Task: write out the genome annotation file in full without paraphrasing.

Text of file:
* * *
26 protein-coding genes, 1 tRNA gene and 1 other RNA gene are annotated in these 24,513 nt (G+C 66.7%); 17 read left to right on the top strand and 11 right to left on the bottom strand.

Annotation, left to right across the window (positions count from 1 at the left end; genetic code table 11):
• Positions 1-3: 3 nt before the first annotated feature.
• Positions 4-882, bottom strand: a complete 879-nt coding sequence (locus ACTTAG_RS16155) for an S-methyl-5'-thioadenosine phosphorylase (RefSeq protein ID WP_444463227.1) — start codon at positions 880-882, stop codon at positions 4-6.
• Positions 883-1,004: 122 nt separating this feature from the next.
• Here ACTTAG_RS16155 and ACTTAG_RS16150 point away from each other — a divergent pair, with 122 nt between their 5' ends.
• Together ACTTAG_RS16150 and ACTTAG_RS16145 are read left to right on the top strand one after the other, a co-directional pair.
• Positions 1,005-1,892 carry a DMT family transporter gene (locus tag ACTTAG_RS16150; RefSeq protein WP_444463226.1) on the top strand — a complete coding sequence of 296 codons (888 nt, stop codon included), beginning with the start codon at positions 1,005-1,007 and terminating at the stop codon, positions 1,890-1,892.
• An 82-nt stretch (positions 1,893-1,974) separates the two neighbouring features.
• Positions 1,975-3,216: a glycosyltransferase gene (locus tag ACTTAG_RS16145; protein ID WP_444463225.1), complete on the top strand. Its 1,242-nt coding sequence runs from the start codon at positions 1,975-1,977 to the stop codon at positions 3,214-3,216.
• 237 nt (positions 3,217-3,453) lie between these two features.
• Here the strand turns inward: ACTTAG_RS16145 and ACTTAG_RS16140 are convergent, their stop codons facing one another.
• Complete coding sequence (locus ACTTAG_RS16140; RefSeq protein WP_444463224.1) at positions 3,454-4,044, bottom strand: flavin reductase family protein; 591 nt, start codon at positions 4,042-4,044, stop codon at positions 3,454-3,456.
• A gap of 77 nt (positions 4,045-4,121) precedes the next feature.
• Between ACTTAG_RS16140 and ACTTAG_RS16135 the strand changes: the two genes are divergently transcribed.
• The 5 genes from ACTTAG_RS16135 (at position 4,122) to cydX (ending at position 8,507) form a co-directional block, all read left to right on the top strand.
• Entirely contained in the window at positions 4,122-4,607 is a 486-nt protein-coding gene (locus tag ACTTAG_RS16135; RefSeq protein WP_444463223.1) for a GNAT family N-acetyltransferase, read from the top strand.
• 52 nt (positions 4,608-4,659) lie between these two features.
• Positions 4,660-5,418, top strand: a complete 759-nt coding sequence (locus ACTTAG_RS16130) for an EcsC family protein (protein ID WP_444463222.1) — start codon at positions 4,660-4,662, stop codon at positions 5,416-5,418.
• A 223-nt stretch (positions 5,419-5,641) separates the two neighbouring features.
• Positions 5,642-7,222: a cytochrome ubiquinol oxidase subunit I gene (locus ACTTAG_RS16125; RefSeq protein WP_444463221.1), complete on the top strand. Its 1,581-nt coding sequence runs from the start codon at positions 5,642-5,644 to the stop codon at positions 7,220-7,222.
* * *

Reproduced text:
26 protein-coding genes, 1 tRNA gene and 1 other RNA gene are annotated in these 24,513 nt (G+C 66.7%); 17 read left to right on the top strand and 11 right to left on the bottom strand.

Annotation, left to right across the window (positions count from 1 at the left end; genetic code table 11):
• Positions 1-3: 3 nt before the first annotated feature.
• Positions 4-882, bottom strand: a complete 879-nt coding sequence (locus ACTTAG_RS16155) for an S-methyl-5'-thioadenosine phosphorylase (RefSeq protein ID WP_444463227.1) — start codon at positions 880-882, stop codon at positions 4-6.
• Positions 883-1,004: 122 nt separating this feature from the next.
• Here ACTTAG_RS16155 and ACTTAG_RS16150 point away from each other — a divergent pair, with 122 nt between their 5' ends.
• Together ACTTAG_RS16150 and ACTTAG_RS16145 are read left to right on the top strand one after the other, a co-directional pair.
• Positions 1,005-1,892 carry a DMT family transporter gene (locus tag ACTTAG_RS16150; RefSeq protein WP_444463226.1) on the top strand — a complete coding sequence of 296 codons (888 nt, stop codon included), beginning with the start codon at positions 1,005-1,007 and terminating at the stop codon, positions 1,890-1,892.
• An 82-nt stretch (positions 1,893-1,974) separates the two neighbouring features.
• Positions 1,975-3,216: a glycosyltransferase gene (locus tag ACTTAG_RS16145; protein ID WP_444463225.1), complete on the top strand. Its 1,242-nt coding sequence runs from the start codon at positions 1,975-1,977 to the stop codon at positions 3,214-3,216.
• 237 nt (positions 3,217-3,453) lie between these two features.
• Here the strand turns inward: ACTTAG_RS16145 and ACTTAG_RS16140 are convergent, their stop codons facing one another.
• Complete coding sequence (locus ACTTAG_RS16140; RefSeq protein WP_444463224.1) at positions 3,454-4,044, bottom strand: flavin reductase family protein; 591 nt, start codon at positions 4,042-4,044, stop codon at positions 3,454-3,456.
• A gap of 77 nt (positions 4,045-4,121) precedes the next feature.
• Between ACTTAG_RS16140 and ACTTAG_RS16135 the strand changes: the two genes are divergently transcribed.
• The 5 genes from ACTTAG_RS16135 (at position 4,122) to cydX (ending at position 8,507) form a co-directional block, all read left to right on the top strand.
• Entirely contained in the window at positions 4,122-4,607 is a 486-nt protein-coding gene (locus tag ACTTAG_RS16135; RefSeq protein WP_444463223.1) for a GNAT family N-acetyltransferase, read from the top strand.
• 52 nt (positions 4,608-4,659) lie between these two features.
• Positions 4,660-5,418, top strand: a complete 759-nt coding sequence (locus ACTTAG_RS16130) for an EcsC family protein (protein ID WP_444463222.1) — start codon at positions 4,660-4,662, stop codon at positions 5,416-5,418.
• A 223-nt stretch (positions 5,419-5,641) separates the two neighbouring features.
• Positions 5,642-7,222: a cytochrome ubiquinol oxidase subunit I gene (locus ACTTAG_RS16125; RefSeq protein WP_444463221.1), complete on the top strand. Its 1,581-nt coding sequence runs from the start codon at positions 5,642-5,644 to the stop codon at positions 7,220-7,222.